J&L Steel was the most important competitor to the Carnegie Steel Company (and later to U. S. Steel) in the vicinity of Pittsburgh.

Carnegie Operations[9]
Name Location Rail Service Type of Facility
Carnegie Carrie Furnaces Rankin Union RR Steel Mill - 5 Blast furnace stacks
Clark works Pittsburgh Allegheny Valley Hoops, bands, light rails
Donora works Donora Pgh, Virginia & Charleston Steel Mill - 2 Blast furnace stacks
Duquesne works Cochran Union RR Steel Mill - 4 Blast furnace stacks
Edgar Thomson works Bessemer Union RR Steel Mill - 11 Blast furnace stacks
Homestead works Munhall Union RR Steel Mill
Howard axle works Howard Union RR Forge
Isabella furnaces Etna West Penn Steel Mill - 3 Blast furnace stacks
Lower Union Mills Pittsburgh Allegheny Valley Iron Mill
Lucy furnaces Pittsburgh Allegheny Valley Steel Mill - 2 Blast furnace stacks
Monessen works Monessen Pittsburgh and Lake Erie Rolling Mill and Steel works
McCutcheon works Allegheny Pittsburgh and Western Hoops, bands, light rails
Painter works South Side Pittsburgh and Lake Erie Processing
Upper Union mills Pittsburgh Allegheny Valley Iron Mill
Galvanizing plant South Side Pittsburgh and Lake Erie Processing

Sale edit

Carnegie Steel Company was sold in 1901 to U.S. Steel, a newly formed organization set up by J. P. Morgan.[10] It sold at roughly $492 million[11] ($17.3 billion+ today), of which $226 million ($7.9 billion+ today) went to Carnegie himself.[12] U.S. Steel was a conglomerate with subsidiary companies. The name of the subsidiary company was changed to the Carnegie-Illinois Steel Company in 1936.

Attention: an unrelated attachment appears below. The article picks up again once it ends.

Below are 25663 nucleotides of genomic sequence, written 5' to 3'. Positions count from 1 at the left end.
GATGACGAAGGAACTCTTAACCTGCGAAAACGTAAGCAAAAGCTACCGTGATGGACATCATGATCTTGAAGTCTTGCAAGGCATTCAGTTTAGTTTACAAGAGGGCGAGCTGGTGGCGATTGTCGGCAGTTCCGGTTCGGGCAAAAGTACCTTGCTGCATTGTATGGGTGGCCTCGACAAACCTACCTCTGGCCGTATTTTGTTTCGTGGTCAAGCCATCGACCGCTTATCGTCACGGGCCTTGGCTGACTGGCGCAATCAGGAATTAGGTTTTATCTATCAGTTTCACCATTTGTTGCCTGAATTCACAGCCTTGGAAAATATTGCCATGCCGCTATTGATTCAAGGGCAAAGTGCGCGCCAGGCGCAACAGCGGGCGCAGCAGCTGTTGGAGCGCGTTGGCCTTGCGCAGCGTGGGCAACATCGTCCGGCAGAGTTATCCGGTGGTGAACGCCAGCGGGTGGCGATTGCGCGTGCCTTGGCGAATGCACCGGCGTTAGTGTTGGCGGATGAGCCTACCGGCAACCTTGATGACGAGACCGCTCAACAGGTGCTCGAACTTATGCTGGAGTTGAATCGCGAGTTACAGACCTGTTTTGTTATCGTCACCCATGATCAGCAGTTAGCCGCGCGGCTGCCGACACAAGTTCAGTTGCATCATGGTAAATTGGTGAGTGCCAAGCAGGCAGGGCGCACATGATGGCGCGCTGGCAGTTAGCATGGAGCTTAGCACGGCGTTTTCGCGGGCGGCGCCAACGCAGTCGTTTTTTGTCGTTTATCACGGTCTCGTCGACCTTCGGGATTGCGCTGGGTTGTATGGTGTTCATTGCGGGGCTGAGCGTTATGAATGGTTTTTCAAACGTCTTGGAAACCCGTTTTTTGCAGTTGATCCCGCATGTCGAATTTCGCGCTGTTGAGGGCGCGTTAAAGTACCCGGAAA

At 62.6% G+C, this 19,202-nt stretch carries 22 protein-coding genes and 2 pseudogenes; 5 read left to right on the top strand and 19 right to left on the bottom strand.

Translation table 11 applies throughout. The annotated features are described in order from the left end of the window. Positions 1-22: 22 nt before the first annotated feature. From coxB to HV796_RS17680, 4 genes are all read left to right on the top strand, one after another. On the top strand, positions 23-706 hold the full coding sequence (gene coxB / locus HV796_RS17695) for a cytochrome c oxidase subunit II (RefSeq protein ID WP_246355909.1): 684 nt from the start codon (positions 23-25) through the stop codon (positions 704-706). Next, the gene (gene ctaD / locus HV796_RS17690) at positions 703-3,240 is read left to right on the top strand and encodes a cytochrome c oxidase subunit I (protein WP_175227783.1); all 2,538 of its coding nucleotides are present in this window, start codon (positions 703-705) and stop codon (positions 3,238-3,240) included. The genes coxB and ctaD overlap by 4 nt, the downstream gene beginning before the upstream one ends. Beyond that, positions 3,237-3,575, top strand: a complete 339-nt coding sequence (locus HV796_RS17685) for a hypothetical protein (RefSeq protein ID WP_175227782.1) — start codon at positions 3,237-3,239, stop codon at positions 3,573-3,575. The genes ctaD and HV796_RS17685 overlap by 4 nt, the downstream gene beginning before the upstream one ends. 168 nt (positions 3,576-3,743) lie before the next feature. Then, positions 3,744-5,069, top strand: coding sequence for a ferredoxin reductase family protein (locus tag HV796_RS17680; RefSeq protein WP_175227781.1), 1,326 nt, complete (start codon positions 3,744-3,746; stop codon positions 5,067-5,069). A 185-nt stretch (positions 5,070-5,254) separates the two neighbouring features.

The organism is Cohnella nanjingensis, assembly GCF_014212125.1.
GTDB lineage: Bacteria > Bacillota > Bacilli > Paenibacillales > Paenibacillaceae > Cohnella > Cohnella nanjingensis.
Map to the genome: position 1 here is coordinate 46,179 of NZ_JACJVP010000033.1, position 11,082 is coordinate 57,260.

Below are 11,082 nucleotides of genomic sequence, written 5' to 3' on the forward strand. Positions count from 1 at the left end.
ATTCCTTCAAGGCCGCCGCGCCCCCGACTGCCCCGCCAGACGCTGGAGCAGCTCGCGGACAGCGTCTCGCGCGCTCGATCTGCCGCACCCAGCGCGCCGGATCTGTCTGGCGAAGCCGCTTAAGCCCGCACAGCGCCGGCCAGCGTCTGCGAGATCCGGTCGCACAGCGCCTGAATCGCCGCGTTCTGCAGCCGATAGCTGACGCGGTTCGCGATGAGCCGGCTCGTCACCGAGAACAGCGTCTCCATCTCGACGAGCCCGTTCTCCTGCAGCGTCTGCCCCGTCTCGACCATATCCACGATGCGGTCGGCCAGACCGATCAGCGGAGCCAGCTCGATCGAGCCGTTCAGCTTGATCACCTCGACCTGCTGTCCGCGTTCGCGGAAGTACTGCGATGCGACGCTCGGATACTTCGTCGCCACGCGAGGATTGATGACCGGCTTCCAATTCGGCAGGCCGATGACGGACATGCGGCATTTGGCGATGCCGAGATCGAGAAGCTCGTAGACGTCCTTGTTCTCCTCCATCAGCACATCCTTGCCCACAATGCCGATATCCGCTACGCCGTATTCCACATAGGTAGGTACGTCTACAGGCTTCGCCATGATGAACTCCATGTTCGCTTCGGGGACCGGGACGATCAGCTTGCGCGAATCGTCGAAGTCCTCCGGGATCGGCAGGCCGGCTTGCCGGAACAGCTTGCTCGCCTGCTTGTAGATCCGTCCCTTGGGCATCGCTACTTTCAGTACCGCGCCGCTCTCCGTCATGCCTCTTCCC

20th-century steel production edit

Changes in production processes to create steel had already appeared before the Carnegie Steel Company was sold. Steel manufacturers had begun to abandon the Bessemer converters and install open-hearth furnaces. Open-hearth furnaces were widely employed until the 1980s, when basic oxygen steelmaking, the electric arc furnace and continuous casting made them obsolete. The Edgar Thomson Steel Works in Braddock is still active, producing steel slabs that are shipped upriver to the Irvin Works in West Mifflin to become finished coils.

See also edit

References edit

  1. ^ Nasaw, D., 2006, p.144
  2. ^ Nasaw, D., 2006, p.161
  3. ^ Nasaw, D., 2006, p.170
  4. ^ "Rivers of Steel – Homestead Works". Archived from the original on March 9, 2016. Retrieved July 25, 2016.
  5. ^ Nasaw, D., 2006, p.396
  6. ^ "Mellon Square". Archived from the original on March 6, 2008. Retrieved January 22, 2008.
  7. ^ "Pittsburgh's Feuding Architectural Landscape. And a Bell Tower". DOORS OPEN Pittsburgh. Retrieved April 24, 2023.
  8. ^ Nasaw, D., 2006, p.578
  9. ^ "Map of the Pittsburgh district showing railroad terminals and location of iron and steel works having track connections (circa 1906)".
  10. ^ Nasaw, D., 2006, p.580-588
  11. ^ "History of United States Steel Corporation – FundingUniverse". Retrieved May 14, 2019.
  12. ^ Nasaw, D., 2006, p.687

Further reading edit

External links edit